McDonald's vs. AT&T: Which Would You Rather - Olympic Sponsor Edition
Every four years, the Winter Olympics takes the world by storm. Though not quite as popular as its warmer climate cousin – the Summer Olympics – the winter version of the games commands a respect all its own.
Though the Olympics are about sportsmanship and athleticism, but capitalists have used the games as a venue to sell products and services for years. Let's compare the recent stock market returns of two of the 2014 Winter Olympics’ largest sponsors – McDonald’s (NYSE: MCD) and AT&T (NYSE: T).
Stock market darling McDonald’s seems to be an engine that never runs out of steam. Over the past few years, the company emerged from the ruins of the Great Recession and went on a tear, adding nearly $30 per share to its stock value between early 2011 and early 2012.
Going into 2013 a share of McDonald’s stock cost just over $88.00. The stock quickly shot up to a yearly-high of $103.70 on April 12, not a good sign in a year that many stocks finished near 12-month highs. McDonald’s would not be one of the year’s stellar winners, finishing at $97.03 – just shy of a 20 percent return for the year.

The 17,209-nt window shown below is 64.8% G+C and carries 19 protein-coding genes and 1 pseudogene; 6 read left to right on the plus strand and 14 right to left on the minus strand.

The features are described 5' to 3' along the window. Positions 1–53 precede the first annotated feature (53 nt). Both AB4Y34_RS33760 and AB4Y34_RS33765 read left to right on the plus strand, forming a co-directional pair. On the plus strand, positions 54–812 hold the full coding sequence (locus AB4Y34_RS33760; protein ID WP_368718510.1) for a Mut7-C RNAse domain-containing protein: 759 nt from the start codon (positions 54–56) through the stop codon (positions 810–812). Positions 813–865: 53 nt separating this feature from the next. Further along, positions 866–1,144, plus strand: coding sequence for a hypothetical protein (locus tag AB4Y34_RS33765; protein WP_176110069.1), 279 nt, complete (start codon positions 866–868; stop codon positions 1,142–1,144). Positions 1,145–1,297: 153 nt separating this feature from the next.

AT&T began 2013 after quite a run in 2012. The company had seen its stock increase for much of the year, until a pullback in late September gave back some of its yearly gains. January 2013 saw the stock priced at just $32.83, and on an upswing. The stock continued to track upward until reaching a yearly-high of $39.00 in late April. It was mostly all downhill from that point, though the stock did not give away its gains all at once.
Instead, AT&T floated slowly to a closing at just about where it started the year - $33.95. This result must have been extremely disappointing for investors, as the stock never made a major move that could have signaled “sell.” AT&T finished with a 3.4 percent gain on the year.
McDonald’s and AT&T had similar years in that both companies started off with promise, and both peaked early.
In the case of McDonald’s, at least the company was able to produce a respectable return, even though it was significantly less than the S&P for the year. AT&T, on the other hand, barely produced at all. Though it may be difficult to directly quantify the effectiveness of big sponsorship deals, companies like McDonald’s and AT&T enter into these kinds of deals in order to ensure that they stay relevant – to remind their customers that they exist.
But judging from their 2013 returns, they need to do more to continue to increase share value.
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